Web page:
Before the 2016 NORC Open Road Race in May, Bill and I had removed the passenger side headlight to get more air flow to the intercooler heat exchanger in the fender. To compensate for the lose of the headlight we installed a HID light kit in the Driving Light locations. I fabricated an aluminum cover for the headlight to use during the race, but wanted to install a set of HID projector lights after race. I bought a Bixenon Projector light kit and a pair of 9004 pigtail adapters from Amazon, 3 Amp 300V diode from Radio Shack, and some 12" x 15" x 1/8" Polycarbonate sheets from Tap Plastic. I removed the cover and started to work on the installation.
I started by measuring the distances and angles, the mocked up a cardboard/paper model of what I was hoping to build.
Next I started the wiring part of the project. I attached a lead to the jump post and the other to a crossbrace bolt (for ground) and checked to see if the lights worked and see the light pattern, both low beam and high beam.
I made a bracket to mount the projector light onto the cross brace that I'd used for the cover. Then did a preliminary wiring job, but found that the power coming from the existing 9004 socket didn't work well with this set up. First off, when the low beam has power the high beam does not, and when the high beam has power, the low beam does not. This meant I had to wire the high and low beam output together to power the HID light. This caused the high beam fuse to blow out. I inserted a diode in the circut, which stopped the fuse problem, but there wasn't to enough power to get the HID light to work as well when the high beam was on. At this point I installed a relay that drew power from the jump post and was triggered by the combined low and high beam circut (with diode) from the 9004 socket. I would then use this power to drive both passenger and driver's side lights. Another thing about these Bixenon lights is that there is only one light bulb and the high and low beam pattern is controlled by a solenoid controlled flap. Here's a diagram of the system:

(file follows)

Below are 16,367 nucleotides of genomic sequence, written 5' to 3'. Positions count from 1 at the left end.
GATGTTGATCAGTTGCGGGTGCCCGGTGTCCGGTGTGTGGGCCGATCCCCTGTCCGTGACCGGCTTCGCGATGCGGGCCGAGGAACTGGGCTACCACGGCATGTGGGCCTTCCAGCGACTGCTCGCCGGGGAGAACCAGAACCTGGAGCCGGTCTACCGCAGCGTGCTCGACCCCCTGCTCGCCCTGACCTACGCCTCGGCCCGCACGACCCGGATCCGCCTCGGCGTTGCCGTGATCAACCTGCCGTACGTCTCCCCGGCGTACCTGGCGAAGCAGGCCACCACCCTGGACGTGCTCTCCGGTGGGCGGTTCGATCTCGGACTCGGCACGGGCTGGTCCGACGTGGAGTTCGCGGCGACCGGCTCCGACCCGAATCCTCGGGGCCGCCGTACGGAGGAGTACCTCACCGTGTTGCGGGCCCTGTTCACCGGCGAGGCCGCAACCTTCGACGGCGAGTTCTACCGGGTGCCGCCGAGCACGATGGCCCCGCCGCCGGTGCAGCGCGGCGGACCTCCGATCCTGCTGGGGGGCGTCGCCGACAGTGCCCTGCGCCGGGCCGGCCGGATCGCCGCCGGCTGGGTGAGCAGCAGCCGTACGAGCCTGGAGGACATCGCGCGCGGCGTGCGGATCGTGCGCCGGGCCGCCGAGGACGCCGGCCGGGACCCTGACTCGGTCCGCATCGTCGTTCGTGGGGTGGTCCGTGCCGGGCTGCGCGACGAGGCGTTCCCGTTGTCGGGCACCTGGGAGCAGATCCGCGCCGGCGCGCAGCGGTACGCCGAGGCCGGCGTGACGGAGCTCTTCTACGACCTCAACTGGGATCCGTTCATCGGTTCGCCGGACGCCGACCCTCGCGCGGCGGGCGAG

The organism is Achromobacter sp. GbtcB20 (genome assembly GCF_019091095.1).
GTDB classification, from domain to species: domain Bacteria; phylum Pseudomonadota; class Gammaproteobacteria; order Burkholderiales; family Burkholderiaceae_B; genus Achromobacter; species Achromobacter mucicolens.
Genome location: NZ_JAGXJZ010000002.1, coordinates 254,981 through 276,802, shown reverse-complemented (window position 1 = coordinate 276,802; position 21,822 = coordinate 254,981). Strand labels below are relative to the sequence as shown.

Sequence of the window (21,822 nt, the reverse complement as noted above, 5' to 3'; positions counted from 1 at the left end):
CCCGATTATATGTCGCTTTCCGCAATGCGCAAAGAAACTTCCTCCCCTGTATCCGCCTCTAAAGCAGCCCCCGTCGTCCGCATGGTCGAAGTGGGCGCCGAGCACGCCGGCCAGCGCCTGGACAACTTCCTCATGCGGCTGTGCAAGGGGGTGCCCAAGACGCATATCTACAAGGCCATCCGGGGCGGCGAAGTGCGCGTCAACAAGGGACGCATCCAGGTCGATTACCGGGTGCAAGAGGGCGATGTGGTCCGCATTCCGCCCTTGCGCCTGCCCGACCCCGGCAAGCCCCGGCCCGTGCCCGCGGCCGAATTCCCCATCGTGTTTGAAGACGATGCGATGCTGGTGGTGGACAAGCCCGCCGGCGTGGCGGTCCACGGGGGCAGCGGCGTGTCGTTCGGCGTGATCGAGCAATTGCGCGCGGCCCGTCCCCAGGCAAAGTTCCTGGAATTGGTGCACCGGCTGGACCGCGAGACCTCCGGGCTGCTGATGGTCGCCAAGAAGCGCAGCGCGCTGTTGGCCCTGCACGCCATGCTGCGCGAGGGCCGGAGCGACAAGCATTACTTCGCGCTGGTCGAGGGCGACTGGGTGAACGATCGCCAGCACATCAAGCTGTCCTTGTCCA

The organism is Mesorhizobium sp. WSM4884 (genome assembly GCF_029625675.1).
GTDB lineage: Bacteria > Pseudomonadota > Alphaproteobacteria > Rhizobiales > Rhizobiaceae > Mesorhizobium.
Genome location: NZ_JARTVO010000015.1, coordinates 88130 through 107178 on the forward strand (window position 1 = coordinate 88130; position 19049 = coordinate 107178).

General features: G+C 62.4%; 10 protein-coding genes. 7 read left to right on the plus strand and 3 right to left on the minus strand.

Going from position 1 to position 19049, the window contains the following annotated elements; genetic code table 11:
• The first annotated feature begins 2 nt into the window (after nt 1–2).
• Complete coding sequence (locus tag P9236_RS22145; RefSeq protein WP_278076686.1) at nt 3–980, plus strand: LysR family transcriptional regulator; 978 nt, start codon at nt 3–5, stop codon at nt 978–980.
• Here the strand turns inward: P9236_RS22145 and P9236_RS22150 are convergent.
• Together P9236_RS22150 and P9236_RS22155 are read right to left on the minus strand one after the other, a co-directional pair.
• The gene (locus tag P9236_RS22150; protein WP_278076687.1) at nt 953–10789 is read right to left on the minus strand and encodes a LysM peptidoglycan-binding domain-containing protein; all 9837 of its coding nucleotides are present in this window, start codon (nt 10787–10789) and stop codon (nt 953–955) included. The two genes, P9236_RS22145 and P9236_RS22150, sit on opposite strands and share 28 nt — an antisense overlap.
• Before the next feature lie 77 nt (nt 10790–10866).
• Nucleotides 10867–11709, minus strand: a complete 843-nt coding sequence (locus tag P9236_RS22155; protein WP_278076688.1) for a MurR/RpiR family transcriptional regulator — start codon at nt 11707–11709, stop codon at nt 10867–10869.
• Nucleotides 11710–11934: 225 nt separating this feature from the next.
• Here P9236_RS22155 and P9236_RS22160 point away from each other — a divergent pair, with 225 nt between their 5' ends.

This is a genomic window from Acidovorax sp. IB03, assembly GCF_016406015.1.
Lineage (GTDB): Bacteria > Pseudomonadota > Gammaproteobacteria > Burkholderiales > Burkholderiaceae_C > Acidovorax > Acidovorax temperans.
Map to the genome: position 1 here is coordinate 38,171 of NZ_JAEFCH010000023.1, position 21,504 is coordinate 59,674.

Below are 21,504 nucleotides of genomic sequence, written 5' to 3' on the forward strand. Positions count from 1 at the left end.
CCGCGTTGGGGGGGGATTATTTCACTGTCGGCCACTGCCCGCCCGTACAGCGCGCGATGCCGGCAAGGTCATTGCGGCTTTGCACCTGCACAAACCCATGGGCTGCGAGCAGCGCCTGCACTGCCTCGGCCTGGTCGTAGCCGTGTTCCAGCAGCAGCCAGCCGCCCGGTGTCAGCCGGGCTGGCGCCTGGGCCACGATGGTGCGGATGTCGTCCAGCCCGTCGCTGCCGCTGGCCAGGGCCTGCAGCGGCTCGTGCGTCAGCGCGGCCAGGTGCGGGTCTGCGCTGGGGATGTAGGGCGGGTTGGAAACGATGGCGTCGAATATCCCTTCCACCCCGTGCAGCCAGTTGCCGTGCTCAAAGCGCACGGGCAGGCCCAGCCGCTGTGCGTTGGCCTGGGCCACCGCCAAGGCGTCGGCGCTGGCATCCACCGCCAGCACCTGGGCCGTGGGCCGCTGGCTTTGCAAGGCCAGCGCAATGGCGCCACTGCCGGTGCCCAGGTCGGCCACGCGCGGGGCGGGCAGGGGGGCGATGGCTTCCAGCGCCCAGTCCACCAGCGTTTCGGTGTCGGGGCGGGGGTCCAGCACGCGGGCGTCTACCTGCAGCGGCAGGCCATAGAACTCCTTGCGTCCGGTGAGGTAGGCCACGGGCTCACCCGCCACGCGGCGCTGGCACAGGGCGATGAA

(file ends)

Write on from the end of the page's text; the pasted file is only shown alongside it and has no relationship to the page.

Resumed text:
Once I figured out the wiring I tested out the light pattern using the new mounting bracket, both Low Beam and High Beam and compared it to the existing headlight on the driver's side. I did have to adjust the angles some to get an acceptable pattern. Then it was on to the fabrication of the light fix housing based on the final version of the cardboard/paper mock up.
I cut the polycarbinate sheet to match the headlight indent, painted the aluminum cover plate and screwed it all together.
Bill helped me remove the driver's side headlight, and I repeated the process on this side after installing an additional intercooler heat exchanger and fan in the new space. I went through several different prototype mock ups during the process. I include photos of many of the the different options I tried in the Photo Gallery below.
The system cost about $150 and took several days over a 2 month period to install.
I want to thank Bill Ball for helping remove the old headlights and helping with some of the design details.
Project Photo Gallery